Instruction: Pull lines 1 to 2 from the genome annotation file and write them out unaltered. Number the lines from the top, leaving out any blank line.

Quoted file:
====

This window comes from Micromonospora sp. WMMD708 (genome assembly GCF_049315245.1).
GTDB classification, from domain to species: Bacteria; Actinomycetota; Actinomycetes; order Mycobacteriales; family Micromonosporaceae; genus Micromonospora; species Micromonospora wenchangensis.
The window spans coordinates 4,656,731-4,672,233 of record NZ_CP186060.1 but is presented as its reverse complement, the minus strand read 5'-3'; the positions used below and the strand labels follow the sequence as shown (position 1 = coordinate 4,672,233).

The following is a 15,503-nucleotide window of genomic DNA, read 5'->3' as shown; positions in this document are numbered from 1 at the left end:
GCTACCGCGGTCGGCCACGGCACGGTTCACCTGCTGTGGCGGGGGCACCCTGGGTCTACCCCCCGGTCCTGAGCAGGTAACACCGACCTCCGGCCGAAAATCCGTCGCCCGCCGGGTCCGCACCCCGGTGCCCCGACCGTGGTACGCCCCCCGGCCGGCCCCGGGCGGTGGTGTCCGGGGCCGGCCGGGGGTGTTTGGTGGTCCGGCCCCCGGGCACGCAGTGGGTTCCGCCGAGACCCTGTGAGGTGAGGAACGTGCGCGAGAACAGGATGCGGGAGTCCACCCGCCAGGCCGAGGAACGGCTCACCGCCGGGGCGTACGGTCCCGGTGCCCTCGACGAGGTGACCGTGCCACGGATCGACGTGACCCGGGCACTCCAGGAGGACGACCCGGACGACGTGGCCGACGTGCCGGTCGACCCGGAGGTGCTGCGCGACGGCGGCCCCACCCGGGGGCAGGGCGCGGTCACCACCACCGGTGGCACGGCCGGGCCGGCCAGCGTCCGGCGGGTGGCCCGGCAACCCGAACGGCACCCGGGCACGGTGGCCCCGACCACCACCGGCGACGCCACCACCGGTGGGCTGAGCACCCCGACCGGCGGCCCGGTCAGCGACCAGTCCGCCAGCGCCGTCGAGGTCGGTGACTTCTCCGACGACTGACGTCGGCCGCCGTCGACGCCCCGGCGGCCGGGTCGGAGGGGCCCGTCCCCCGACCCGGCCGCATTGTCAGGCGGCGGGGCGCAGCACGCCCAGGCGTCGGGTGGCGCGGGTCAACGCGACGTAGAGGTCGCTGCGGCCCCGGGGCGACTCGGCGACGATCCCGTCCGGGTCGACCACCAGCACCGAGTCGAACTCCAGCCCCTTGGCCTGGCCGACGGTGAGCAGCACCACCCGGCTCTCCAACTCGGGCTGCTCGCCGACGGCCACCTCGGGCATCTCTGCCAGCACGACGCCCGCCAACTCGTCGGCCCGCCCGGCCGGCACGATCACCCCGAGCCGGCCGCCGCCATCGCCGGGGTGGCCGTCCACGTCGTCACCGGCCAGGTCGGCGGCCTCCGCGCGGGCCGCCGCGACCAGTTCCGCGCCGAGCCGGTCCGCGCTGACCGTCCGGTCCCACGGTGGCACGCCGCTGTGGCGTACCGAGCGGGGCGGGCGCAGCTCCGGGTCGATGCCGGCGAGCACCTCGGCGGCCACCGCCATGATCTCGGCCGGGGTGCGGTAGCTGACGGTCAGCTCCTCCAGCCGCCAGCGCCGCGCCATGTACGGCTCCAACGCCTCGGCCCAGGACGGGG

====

This window comes from Micromonospora sp. WMMD708 (genome assembly GCF_049315245.1).
GTDB classification, from domain to species: Bacteria; Actinomycetota; Actinomycetes; order Mycobacteriales; family Micromonosporaceae; genus Micromonospora; species Micromonospora wenchangensis.